BREAKING NEWS: Betty Ford Center's longtime CEO begins transition to emeritus role | Addiction Professional Magazine Skip to content Skip to navigation

BREAKING NEWS: Betty Ford Center's longtime CEO begins transition to emeritus role

July 26, 2013
by Gary A. Enos, Editor
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Managers at the Betty Ford Center learned this week that the treatment organization’s longtime top executive, John Schwarzlose, is transitioning out of daily operations at the center and taking on the role of CEO Emeritus. Four longtime officials at the Betty Ford Center will make up a leadership transition team, and a search committee already has been formed to identify the person who will replace Schwarzlose as CEO.

Also as part of the communication to managers this week, the center’s board chair and vice chair stated that leaders from the Betty Ford Center and Hazelden will meet soon to discuss business topics around the two organizations’ planned alliance, few details of which have been made public. According to a statement from the Betty Ford Center, “The organizations are now actively engaged in a due diligence process.”

Schwarzlose has been one of the most influential and outspoken addiction treatment executives in the industry during his 31 years of service at the Betty Ford Center. Part of his efforts in the new emeritus role will involve authoring a book on the center’s history—a project that he had discussed on many occasions with Mrs. Ford. He also will be available for consultation and to work on special projects in his new role.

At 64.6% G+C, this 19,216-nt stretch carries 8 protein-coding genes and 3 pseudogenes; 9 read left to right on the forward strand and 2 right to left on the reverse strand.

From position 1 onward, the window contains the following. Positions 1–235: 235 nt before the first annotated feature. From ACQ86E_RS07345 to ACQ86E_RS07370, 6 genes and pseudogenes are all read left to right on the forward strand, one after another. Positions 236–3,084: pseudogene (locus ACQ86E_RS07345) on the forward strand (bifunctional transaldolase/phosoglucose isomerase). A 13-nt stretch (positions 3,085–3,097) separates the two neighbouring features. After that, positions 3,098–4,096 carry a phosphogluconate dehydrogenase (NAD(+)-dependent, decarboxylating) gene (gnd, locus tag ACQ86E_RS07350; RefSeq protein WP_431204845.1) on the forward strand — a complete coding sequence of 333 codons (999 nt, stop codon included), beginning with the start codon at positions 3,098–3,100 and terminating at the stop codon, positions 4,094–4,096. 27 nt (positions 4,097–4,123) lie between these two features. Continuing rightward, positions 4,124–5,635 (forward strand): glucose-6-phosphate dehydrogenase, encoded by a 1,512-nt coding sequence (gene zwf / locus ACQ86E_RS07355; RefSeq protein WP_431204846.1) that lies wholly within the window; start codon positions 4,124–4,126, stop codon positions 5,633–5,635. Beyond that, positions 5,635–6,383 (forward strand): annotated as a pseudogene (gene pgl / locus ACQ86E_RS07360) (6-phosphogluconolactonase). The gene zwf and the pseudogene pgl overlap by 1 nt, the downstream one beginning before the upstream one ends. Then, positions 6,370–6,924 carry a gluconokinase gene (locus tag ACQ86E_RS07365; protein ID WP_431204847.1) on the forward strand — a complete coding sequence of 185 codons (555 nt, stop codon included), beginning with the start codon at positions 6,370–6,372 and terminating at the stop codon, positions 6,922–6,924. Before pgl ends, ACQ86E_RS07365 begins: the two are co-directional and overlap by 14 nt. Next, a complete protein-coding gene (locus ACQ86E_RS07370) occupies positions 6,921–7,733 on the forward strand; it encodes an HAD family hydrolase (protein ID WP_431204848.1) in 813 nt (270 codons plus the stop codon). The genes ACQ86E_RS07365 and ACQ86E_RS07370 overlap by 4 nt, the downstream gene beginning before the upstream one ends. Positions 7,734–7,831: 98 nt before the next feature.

The transition team at Betty Ford is made up of senior vice president of human resources Charlene Montgomery; Children’s Program national director Jerry Moe; Licensed Health Professional Program and residential day treatment director Harry Haroutunian, M.D.; and Betty Ford Center Foundation president John Boop.

Schwarzlose’s transition comes at a time of major change in the addiction field in general, and many of the industry changes anticipated as a result of implementation of the Affordable Care Act (ACA) and the federal parity law have in part fueled the ongoing conversations about an alliance between Betty Ford and Hazelden.